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» 25.02.2009 - Zim teachers end year long strike
» 09.05.2008 - Zimbabwe unionists charged for inciting uprising
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Labour | Politics | Human rights

Strike over Zimbabwe union leaders' arrest flops

ZCTU demonstrators escaping police:
«No amount of force or intimidation will stop a revolution»

© Zvakwana
afrol News, 20 November
- About 100 leaders of the Zimbabwe Congress of Trade Unions (ZCTU) still remain imprisoned after their attempt to arrange a protest march on Tuesday. An announced general strike in protest against the arrest of the ZCTU leaders proved unsuccessful. People didn't dear to stay away from work.

Although acting ZCTU Secretary-General Collen Gwiyo yesterday was calling all its members "for a stayaway to be held" on Thursday and Friday to "demand the immediate release of ZCTU and other civic society leaders," few Zimbabweans had followed the call. Harare city today was working at normal speed; shops and offices remained open.

- I've been around the city, and there's not much response, ZCTU spokesperson Mlamleli Sibandawas quoted by the South African news agency SAPA as saying. "But we are back in our offices and trying to send out messages to our members. It may pick up in the afternoon or tomorrow."

Some 400 ZCTU leaders and members were arrested on Tuesday as they were trying to organise marches to protest Zimbabwean workers' heavy taxation ahead of the announcement of the national budget, and the rampant human rights abuses in the country. A communiqué was to be delivered Finance Minister Herbert Murerwa.

Parts of the ZCTU petition reads: "Almost every worker is taxed up to 45 percent of his or her wages and benefits, yet there is nothing to show for it. Our health delivery system, transport, educational system and all services have collapsed. In the context of the deepening crisis, workers and Zimbabweans in general can no longer enjoy basic economic rights."

The trade unionist however never got a chance to present the communiqué to Minister Murerwa. Much of the ZCTU leadership was arrested in their homes early in the morning on Tuesday, while the thousands of Zimbabwean workers that had responded to the ZCTU call were met by riot police as the march was to start.

Troop carriers holding groups of riot police were seen in pursuit of any action deemed to be anti-state. In two separate incidents trained dogs were set upon the potential protestors, leaving the victims savaged. Several areas in Harare city were blanketed by tear gas, with at least five separate explosions from canisters being heard. Pumas carrying AK-toting police dispersed the thousands of people converging.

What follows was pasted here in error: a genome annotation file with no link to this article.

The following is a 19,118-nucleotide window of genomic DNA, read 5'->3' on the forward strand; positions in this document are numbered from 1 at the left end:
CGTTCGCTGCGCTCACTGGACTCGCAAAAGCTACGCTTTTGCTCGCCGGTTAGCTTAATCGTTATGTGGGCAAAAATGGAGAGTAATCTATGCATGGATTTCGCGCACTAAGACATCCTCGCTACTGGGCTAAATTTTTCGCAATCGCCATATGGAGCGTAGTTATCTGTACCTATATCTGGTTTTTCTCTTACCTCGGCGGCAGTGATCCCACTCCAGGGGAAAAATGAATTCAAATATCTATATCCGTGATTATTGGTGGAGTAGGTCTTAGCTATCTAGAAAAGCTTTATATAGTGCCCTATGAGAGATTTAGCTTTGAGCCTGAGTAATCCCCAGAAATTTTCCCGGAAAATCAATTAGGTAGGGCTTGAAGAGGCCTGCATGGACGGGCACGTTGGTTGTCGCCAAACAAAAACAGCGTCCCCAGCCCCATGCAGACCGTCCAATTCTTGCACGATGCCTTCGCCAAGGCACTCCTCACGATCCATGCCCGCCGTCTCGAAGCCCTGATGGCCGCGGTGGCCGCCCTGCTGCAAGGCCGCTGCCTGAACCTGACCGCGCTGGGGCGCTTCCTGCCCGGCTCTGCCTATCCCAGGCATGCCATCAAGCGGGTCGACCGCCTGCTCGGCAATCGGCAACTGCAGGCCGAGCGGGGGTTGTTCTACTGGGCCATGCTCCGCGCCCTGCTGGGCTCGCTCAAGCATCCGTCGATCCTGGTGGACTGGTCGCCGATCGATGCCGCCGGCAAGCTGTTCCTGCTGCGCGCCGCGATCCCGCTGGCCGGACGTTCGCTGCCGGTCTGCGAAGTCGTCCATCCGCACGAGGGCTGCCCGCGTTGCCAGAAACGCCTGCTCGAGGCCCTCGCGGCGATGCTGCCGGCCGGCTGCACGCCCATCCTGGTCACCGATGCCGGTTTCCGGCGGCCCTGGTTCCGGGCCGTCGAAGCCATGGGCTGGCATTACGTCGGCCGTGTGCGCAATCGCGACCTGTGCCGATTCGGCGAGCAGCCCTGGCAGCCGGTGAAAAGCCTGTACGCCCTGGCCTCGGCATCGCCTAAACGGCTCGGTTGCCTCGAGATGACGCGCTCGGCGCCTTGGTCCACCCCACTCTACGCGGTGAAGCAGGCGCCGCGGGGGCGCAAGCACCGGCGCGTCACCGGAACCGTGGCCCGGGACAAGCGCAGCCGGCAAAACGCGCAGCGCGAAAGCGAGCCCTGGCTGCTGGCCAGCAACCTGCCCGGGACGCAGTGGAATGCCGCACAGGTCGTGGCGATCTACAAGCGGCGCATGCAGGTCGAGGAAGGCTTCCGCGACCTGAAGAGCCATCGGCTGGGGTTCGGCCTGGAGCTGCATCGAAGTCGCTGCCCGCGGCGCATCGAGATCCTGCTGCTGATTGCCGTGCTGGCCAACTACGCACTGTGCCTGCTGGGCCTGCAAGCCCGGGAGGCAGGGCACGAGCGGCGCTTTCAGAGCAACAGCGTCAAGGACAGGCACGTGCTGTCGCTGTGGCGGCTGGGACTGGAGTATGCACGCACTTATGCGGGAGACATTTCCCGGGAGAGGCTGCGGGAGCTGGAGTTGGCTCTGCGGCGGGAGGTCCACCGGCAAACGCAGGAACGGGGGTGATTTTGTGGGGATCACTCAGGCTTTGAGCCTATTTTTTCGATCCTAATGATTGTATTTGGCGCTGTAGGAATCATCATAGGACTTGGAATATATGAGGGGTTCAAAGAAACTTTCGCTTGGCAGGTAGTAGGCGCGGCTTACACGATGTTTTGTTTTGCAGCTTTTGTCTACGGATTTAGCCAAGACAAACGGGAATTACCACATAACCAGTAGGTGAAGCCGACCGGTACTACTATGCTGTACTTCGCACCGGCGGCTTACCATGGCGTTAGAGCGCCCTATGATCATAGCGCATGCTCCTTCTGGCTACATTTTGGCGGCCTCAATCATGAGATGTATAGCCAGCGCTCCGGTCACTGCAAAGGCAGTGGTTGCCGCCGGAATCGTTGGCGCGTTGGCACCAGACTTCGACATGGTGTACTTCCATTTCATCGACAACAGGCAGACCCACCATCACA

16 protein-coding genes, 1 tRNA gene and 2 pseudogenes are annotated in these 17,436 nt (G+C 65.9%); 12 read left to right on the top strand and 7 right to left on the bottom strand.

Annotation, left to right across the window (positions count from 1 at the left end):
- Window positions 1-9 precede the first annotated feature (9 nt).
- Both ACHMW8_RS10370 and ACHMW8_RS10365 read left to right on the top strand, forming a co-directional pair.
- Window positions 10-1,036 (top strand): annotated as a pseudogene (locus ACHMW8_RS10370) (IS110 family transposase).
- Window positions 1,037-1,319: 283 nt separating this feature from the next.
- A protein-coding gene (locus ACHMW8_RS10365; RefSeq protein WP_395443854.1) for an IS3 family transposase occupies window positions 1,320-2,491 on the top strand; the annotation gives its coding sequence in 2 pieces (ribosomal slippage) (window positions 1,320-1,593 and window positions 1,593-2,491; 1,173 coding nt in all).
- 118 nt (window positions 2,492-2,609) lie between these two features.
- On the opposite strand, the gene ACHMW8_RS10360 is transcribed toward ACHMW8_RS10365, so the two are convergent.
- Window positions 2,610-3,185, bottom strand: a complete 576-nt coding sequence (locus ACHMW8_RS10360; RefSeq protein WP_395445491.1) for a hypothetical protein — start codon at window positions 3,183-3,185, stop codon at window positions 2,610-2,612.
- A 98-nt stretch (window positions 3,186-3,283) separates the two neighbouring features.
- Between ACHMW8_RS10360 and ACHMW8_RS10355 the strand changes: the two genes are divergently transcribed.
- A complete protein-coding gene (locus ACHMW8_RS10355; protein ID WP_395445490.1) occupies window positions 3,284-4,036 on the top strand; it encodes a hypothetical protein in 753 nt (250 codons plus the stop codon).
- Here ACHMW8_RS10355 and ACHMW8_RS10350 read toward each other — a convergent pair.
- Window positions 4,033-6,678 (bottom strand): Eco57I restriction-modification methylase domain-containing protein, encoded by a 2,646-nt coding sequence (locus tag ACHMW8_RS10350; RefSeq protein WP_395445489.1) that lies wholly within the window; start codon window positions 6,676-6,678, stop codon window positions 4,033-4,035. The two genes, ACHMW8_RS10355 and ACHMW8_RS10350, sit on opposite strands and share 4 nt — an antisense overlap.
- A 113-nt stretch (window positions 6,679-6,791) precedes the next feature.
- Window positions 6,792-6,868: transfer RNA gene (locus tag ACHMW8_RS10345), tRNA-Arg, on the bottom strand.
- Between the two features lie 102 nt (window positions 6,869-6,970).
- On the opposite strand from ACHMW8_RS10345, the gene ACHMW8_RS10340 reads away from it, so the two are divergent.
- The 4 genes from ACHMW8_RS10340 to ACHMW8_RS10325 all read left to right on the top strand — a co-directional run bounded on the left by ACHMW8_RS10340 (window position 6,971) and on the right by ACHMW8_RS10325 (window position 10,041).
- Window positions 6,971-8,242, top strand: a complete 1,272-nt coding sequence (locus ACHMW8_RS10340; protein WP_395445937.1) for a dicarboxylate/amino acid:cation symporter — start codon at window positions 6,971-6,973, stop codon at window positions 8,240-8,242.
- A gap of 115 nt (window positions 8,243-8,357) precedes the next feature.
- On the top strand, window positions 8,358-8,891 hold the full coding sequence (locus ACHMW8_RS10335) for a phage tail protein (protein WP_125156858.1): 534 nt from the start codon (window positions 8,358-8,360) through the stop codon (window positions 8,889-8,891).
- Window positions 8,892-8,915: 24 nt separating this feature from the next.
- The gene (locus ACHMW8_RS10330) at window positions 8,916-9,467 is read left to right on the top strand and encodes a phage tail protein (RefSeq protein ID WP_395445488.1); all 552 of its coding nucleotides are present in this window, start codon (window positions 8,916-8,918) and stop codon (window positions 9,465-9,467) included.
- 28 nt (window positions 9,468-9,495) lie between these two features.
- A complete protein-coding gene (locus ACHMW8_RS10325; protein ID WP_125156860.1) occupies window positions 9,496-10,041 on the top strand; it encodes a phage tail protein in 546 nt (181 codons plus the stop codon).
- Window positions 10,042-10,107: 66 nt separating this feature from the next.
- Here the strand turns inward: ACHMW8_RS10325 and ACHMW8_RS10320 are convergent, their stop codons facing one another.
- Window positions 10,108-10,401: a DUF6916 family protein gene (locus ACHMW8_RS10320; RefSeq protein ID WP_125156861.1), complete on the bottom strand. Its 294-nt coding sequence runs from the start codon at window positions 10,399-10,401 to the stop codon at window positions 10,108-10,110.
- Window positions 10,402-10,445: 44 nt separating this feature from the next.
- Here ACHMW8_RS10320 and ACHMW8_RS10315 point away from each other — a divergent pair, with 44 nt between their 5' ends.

At least 100 ZCTU and other civil society activists are still being held in custody, mostly at the Harare central police station. They are expected to appear in court tomorrow, on Friday. There are concerns the detained may suffer torture, as has been reported on earlier similar occasions.

As the ZCTU leadership has been largely imprisoned, opponents of the Mugabe regime were hoping this could spur further popular action for a change. Remaining ZCTU leaders called for a general strike and found support from the country's main opposition party, the Movement for Democratic Change (MDC).

MDC representative Paul Themba Nyathi yesterday was confidential and said that "no amount of force or intimidation will stop a revolution whose time has come." With most of the free press gagged and few other communication outlets, it however seemed that Zimbabweans today were unsure of what action to take.

Support for the ZCTU leaders today came from abroad. After international trade unions had condemned the police actions against ZCTU already on Tuesday, the UN joined in today. In Washington, the UN High Commissioner for Human Rights, Bertrand Ramcharan, today voiced his concerns over the mass arrests.

Mr Ramcharan appealed to the Zimbabwean authorities "to take all necessary measures to guarantee the rights of the detained persons and to secure their right to freedom of opinion and expression in accordance with the fundamental principles as set forth in the Universal Declaration of Human Rights and reiterated in the international human rights norms and instruments."

Yesterday in London, Chris Mullin, the UK Minister for Africa, condemned the arrests of the ZCTU leaders, saying they were "further evidence of the Zimbabwean authorities' disregard for human rights, including the right to freedom of association."

In Berlin, the anti-corruption organisation Transparency International (TI) today joined the protests over the arrests and said it was especially concerned for its Zimbabwe representative, John Makumbe, who was among the detained. "The arrests represent a dangerous attack on civil freedoms, and an escalation of the hostile treatment of civil society representatives by the authorities in Zimbabwe," TI said.

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